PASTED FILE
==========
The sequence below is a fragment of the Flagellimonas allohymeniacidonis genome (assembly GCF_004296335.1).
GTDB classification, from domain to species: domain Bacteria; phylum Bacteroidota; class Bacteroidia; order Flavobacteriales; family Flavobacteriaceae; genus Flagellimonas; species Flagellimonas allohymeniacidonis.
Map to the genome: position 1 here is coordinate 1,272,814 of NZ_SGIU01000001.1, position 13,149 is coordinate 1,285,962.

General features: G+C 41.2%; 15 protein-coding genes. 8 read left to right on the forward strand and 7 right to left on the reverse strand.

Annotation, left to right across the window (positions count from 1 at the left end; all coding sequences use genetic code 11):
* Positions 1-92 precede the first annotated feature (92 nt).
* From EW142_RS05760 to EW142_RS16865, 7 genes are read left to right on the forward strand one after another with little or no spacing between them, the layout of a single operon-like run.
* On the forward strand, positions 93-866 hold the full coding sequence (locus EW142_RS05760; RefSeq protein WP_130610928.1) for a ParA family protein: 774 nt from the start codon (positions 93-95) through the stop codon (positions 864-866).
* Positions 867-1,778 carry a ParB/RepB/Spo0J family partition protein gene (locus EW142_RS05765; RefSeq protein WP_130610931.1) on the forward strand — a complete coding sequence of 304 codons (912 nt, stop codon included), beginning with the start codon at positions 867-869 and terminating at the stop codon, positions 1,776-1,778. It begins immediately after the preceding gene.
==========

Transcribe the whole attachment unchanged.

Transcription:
The sequence below is a fragment of the Flagellimonas allohymeniacidonis genome (assembly GCF_004296335.1).
GTDB classification, from domain to species: domain Bacteria; phylum Bacteroidota; class Bacteroidia; order Flavobacteriales; family Flavobacteriaceae; genus Flagellimonas; species Flagellimonas allohymeniacidonis.
Map to the genome: position 1 here is coordinate 1,272,814 of NZ_SGIU01000001.1, position 13,149 is coordinate 1,285,962.

General features: G+C 41.2%; 15 protein-coding genes. 8 read left to right on the forward strand and 7 right to left on the reverse strand.

Annotation, left to right across the window (positions count from 1 at the left end; all coding sequences use genetic code 11):
* Positions 1-92 precede the first annotated feature (92 nt).
* From EW142_RS05760 to EW142_RS16865, 7 genes are read left to right on the forward strand one after another with little or no spacing between them, the layout of a single operon-like run.
* On the forward strand, positions 93-866 hold the full coding sequence (locus EW142_RS05760; RefSeq protein WP_130610928.1) for a ParA family protein: 774 nt from the start codon (positions 93-95) through the stop codon (positions 864-866).
* Positions 867-1,778 carry a ParB/RepB/Spo0J family partition protein gene (locus EW142_RS05765; RefSeq protein WP_130610931.1) on the forward strand — a complete coding sequence of 304 codons (912 nt, stop codon included), beginning with the start codon at positions 867-869 and terminating at the stop codon, positions 1,776-1,778. It begins immediately after the preceding gene.